By: Dr. Jim Collins, MD
We are all aging. That’s a fact. Despite this, there are many things that are in our control to slow down the aging process and help us age well. Among these – nutrition and exercise provide the greatest positive impact on how we age and stay healthy later in life. Nutrition and exercise are good for the brain and bones, mood and self-confidence, independence and management of disease and pain. Simply put, there are no down sides to eating an “age-defying” diet and maintaining an active lifestyle.
What we eats makes a big difference in how we feel and how we age. Our skin will stay more youthful and our heart can stay stronger throughout our lives. There is a plethora of advice on eating healthy foods as we age in books and magazines, on television and radio and on the Internet. So, where do we begin?
Foods to Put on Your Plate
Let’s get as practical as we possibly can. There are certain foods that should be on your breakfast, lunch and dinner plates every day. Why? These foods are well-known as anti-aging foods. They provide good sources of antioxidants, vitamins, beta-carotene, fiber, protein and Omega 3.
Medical studies show that risk for developing cancer, heart disease, diabetes, and even Alzheimer’s disease can be significantly reduced by maintaining a healthy diet as we age.
Exercise and Aging Well
As we age, exercise becomes more important than ever. It gives us energy, helps to maintain independence, and can benefit already-existing diseases and pain. Exercise is good for both the body and brain. It enhances memory and mood, maintains or helps with weight loss, and strengthens mobility, flexibility and balance. Regular exercise can also help with sleep, reduce the impact of illness, manage pain and build self-confidence. Regardless of your current health condition, there are exercises that can benefit everyone.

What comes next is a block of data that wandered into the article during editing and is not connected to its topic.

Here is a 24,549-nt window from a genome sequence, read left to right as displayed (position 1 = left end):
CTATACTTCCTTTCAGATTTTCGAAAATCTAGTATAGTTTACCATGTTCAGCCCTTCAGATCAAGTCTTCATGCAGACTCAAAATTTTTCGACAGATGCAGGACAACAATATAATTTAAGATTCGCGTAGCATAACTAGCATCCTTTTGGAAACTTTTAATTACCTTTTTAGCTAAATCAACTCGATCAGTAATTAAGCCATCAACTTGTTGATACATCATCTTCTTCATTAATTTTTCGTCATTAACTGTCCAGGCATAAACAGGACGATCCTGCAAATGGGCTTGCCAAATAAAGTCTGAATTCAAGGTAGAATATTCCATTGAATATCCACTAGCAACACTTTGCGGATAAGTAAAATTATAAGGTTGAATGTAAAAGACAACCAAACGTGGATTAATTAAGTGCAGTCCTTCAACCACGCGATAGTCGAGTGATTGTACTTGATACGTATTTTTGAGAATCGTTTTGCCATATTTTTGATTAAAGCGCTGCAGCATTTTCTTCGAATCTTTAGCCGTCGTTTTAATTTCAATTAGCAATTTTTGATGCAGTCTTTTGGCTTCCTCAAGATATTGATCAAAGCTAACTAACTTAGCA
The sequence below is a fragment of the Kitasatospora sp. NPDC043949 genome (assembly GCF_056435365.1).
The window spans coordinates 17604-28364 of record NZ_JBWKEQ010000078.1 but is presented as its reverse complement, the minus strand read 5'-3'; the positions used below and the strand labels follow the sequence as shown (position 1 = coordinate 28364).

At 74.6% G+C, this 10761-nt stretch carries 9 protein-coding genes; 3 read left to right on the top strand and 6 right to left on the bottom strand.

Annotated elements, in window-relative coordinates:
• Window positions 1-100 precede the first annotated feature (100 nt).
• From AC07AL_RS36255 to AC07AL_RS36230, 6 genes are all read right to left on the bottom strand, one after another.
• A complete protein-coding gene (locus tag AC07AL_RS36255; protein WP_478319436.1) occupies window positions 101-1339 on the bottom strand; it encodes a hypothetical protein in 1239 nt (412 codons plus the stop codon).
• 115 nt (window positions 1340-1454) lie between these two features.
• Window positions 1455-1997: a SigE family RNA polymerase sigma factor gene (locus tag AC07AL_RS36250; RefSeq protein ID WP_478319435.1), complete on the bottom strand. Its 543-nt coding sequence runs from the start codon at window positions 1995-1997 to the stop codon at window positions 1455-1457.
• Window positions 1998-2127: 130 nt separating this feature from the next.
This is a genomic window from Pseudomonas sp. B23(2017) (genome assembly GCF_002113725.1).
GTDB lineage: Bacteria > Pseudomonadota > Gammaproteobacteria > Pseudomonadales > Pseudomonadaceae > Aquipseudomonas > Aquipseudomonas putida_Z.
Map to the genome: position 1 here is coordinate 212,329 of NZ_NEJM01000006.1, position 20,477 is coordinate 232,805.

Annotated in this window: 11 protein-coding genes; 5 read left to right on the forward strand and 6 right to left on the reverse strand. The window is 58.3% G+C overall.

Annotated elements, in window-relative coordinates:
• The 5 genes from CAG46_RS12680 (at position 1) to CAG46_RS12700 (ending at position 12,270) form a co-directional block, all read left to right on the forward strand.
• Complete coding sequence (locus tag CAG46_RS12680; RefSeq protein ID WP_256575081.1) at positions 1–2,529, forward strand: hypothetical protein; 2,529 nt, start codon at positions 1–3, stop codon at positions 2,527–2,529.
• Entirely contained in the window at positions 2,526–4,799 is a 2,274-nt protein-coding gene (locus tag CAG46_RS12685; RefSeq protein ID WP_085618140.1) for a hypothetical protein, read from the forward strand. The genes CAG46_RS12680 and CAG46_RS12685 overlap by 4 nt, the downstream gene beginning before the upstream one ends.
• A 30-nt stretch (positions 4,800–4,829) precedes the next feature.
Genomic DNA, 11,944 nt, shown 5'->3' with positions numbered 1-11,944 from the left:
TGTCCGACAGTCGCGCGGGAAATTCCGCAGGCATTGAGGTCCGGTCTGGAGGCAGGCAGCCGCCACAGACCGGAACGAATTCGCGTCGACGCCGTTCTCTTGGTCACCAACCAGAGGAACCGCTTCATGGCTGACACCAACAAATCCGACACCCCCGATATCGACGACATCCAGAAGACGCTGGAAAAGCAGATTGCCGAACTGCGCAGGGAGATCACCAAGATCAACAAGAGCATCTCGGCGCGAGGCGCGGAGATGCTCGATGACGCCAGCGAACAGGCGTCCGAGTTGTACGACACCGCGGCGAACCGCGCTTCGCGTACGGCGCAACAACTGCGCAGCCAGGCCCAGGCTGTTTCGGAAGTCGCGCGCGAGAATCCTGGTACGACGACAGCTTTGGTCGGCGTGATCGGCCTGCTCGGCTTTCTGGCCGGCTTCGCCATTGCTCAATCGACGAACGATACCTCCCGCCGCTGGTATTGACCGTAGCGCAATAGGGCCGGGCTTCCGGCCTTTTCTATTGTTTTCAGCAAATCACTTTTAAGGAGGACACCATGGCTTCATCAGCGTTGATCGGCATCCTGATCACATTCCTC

Tips to Get Started
Before beginning an exercise routine, consult your physician to see what exercises you should and shouldn’t do. Take into account your current health conditions – it’s better to be safe than sorry. Start low and go slow. This means build your exercise program little by little. Always warm up and listen to your body. Commit to an exercise schedule for around 3 to 4 weeks, so you create a new habit. Find exercises you enjoy and stick with them. If exercising ever makes you dizzy, weak, short of breath or you begin to experience chest pain or joint pain, stop and consult your physician. Become focused and mindful of your body, breathing and movements and make every session count!
Building Your Exercise Plan
A good exercise plan begins with cardio endurance exercises, including walking, swimming, climbing stairs, cycling, tennis and dancing. These exercises will get your heart pumping and prepare you for the next type of exercise – strength and power training.
Strength and power training can be done with the use of free weights, machines or elastic bands. These exercises build muscle, improve balance and help to prevent bone loss with aging. They can also increase your speed and help to avoid falls.
Next, add flexibility exercises, such as stretching and range of motion. Yoga is a good example. Flexibility exercises help keep your body limber, increase range of motion of your muscles and joints, and help with everyday activities, such as driving, showering and playing with your grandchildren.
The last group of exercises to add is those that help with balance, which include standing and stability, while stationary or moving around. Examples of this type of exercise include yoga, Tai Chi and other posture exercises. They improve your balance, posture and your quality of walking.
Aging involves many changes in our bodies and brains that may be outside of our control. Despite this, we can control how we care for ourselves as we age. In particular, diet and exercise are among the most important areas where we do have control. Putting more age-defying foods on your plate and remaining active can only produce positive results as you age, regardless of the condition you are currently in. It is never too late to start! Eat smart, exercise and have fun!